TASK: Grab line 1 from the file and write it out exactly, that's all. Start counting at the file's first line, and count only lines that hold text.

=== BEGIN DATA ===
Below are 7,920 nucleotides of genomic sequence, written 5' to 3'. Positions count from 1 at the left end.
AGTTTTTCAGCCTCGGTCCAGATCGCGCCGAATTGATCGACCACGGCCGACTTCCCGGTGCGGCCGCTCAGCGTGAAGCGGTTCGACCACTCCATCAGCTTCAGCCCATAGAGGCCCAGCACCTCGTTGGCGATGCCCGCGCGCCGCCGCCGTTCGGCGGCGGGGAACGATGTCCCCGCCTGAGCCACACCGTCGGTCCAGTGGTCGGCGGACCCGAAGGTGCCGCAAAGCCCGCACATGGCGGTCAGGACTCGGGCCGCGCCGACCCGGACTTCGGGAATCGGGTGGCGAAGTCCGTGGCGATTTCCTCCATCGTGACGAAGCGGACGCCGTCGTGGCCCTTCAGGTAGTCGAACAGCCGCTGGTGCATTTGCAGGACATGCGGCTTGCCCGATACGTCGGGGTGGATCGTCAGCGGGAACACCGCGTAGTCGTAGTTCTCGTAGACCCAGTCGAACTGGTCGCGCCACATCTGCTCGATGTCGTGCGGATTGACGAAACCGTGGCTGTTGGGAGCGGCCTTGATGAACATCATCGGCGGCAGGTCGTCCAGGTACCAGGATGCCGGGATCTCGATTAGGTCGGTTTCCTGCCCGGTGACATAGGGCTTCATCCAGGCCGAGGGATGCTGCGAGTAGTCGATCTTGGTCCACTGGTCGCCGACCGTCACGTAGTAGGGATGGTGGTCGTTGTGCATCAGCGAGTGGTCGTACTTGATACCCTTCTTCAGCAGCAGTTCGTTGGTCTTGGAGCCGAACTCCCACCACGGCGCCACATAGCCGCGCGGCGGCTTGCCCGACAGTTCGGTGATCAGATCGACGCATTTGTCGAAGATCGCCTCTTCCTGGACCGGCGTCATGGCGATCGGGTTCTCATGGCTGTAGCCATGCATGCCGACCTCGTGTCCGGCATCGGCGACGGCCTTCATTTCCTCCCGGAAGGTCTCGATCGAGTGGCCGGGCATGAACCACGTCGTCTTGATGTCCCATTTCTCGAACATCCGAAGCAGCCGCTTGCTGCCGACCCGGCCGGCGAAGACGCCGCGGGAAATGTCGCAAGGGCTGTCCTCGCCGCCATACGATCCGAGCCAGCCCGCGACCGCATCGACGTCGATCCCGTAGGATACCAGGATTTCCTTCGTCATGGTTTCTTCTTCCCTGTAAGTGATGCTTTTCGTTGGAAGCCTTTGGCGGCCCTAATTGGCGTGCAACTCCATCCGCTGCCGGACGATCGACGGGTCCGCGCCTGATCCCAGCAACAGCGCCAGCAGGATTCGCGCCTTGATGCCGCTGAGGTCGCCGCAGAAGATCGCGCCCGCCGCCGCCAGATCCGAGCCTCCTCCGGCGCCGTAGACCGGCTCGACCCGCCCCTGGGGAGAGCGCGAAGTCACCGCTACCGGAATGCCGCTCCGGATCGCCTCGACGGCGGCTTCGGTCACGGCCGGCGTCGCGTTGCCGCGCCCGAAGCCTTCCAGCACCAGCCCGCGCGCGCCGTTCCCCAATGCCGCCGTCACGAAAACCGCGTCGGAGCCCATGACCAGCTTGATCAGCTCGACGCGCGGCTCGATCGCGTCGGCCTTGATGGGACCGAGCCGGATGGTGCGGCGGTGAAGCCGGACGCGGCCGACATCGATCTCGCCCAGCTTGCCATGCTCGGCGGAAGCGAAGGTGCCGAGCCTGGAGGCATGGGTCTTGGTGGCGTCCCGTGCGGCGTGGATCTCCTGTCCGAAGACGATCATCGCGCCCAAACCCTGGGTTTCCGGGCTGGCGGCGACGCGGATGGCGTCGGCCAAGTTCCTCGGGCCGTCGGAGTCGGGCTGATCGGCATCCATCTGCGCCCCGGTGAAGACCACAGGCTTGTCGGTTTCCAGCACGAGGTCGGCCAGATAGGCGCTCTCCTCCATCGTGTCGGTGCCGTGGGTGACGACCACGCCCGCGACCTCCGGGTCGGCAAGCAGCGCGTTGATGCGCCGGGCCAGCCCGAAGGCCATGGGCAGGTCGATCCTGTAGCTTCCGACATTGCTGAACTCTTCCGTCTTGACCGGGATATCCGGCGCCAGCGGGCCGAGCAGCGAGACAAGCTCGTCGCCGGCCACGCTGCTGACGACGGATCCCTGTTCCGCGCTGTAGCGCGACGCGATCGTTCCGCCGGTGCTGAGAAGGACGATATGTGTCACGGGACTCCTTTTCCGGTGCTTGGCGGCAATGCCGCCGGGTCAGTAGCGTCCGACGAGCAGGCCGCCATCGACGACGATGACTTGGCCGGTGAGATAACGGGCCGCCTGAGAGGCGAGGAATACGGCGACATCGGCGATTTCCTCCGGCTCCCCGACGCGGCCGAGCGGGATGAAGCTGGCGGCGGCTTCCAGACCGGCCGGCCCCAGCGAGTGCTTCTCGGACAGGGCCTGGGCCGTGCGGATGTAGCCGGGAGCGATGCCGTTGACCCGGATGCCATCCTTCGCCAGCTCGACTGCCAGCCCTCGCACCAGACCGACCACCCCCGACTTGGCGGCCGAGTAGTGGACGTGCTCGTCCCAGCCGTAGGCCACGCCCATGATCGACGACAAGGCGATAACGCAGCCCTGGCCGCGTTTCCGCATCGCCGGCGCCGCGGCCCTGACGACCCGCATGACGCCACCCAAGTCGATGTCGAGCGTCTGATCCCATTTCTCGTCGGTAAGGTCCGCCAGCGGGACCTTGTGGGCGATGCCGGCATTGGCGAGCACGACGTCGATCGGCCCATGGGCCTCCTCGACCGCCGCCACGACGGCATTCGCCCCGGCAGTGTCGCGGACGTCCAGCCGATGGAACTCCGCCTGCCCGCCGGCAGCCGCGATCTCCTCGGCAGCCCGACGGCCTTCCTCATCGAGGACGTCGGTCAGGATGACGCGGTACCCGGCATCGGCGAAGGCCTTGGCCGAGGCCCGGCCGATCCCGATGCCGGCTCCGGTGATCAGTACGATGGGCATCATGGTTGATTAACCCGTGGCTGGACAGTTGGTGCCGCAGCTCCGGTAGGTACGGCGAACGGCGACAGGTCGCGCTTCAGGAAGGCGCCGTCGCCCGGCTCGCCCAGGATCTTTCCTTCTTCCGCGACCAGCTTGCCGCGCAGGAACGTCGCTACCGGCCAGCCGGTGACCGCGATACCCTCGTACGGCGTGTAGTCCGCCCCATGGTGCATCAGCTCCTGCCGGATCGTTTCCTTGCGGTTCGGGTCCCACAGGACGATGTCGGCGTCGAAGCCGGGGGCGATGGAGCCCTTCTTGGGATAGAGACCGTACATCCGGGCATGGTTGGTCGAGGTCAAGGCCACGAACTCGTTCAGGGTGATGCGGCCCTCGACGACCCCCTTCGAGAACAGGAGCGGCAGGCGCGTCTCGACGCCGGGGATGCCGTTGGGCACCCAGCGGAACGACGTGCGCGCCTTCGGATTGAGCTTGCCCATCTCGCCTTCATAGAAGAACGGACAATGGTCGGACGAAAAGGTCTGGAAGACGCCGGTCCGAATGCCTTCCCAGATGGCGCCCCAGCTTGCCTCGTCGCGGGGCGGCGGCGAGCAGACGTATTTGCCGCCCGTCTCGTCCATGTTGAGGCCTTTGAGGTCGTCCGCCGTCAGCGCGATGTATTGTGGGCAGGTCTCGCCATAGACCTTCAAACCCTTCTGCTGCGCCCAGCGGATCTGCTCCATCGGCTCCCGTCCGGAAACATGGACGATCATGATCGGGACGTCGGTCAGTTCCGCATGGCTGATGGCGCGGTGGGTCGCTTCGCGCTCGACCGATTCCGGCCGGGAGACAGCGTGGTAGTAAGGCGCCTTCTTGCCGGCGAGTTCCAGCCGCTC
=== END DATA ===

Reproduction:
Below are 7,920 nucleotides of genomic sequence, written 5' to 3'. Positions count from 1 at the left end.